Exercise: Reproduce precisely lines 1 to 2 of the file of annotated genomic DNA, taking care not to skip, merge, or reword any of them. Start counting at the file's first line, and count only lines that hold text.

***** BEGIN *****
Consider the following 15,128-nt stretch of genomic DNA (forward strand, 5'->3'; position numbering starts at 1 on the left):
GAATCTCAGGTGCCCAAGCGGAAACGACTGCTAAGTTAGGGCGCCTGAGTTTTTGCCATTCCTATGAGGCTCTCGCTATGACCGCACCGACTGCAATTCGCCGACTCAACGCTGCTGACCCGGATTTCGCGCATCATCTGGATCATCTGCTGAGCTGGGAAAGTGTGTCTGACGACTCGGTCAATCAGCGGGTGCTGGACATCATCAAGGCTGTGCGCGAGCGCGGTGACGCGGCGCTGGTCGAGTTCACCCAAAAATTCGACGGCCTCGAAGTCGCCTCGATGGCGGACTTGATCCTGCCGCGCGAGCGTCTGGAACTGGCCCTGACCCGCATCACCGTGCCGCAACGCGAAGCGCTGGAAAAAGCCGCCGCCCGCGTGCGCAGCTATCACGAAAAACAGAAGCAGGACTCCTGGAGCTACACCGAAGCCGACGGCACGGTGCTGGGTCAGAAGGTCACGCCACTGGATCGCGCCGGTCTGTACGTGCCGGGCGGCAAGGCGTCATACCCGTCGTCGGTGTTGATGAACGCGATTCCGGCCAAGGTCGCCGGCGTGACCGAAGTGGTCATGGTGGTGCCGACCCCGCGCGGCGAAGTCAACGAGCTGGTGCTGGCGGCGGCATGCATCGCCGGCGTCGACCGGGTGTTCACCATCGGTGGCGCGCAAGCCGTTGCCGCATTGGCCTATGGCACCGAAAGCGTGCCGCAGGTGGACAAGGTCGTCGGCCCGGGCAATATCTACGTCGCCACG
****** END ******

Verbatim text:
Consider the following 15,128-nt stretch of genomic DNA (forward strand, 5'->3'; position numbering starts at 1 on the left):
GAATCTCAGGTGCCCAAGCGGAAACGACTGCTAAGTTAGGGCGCCTGAGTTTTTGCCATTCCTATGAGGCTCTCGCTATGACCGCACCGACTGCAATTCGCCGACTCAACGCTGCTGACCCGGATTTCGCGCATCATCTGGATCATCTGCTGAGCTGGGAAAGTGTGTCTGACGACTCGGTCAATCAGCGGGTGCTGGACATCATCAAGGCTGTGCGCGAGCGCGGTGACGCGGCGCTGGTCGAGTTCACCCAAAAATTCGACGGCCTCGAAGTCGCCTCGATGGCGGACTTGATCCTGCCGCGCGAGCGTCTGGAACTGGCCCTGACCCGCATCACCGTGCCGCAACGCGAAGCGCTGGAAAAAGCCGCCGCCCGCGTGCGCAGCTATCACGAAAAACAGAAGCAGGACTCCTGGAGCTACACCGAAGCCGACGGCACGGTGCTGGGTCAGAAGGTCACGCCACTGGATCGCGCCGGTCTGTACGTGCCGGGCGGCAAGGCGTCATACCCGTCGTCGGTGTTGATGAACGCGATTCCGGCCAAGGTCGCCGGCGTGACCGAAGTGGTCATGGTGGTGCCGACCCCGCGCGGCGAAGTCAACGAGCTGGTGCTGGCGGCGGCATGCATCGCCGGCGTCGACCGGGTGTTCACCATCGGTGGCGCGCAAGCCGTTGCCGCATTGGCCTATGGCACCGAAAGCGTGCCGCAGGTGGACAAGGTCGTCGGCCCGGGCAATATCTACGTCGCCACG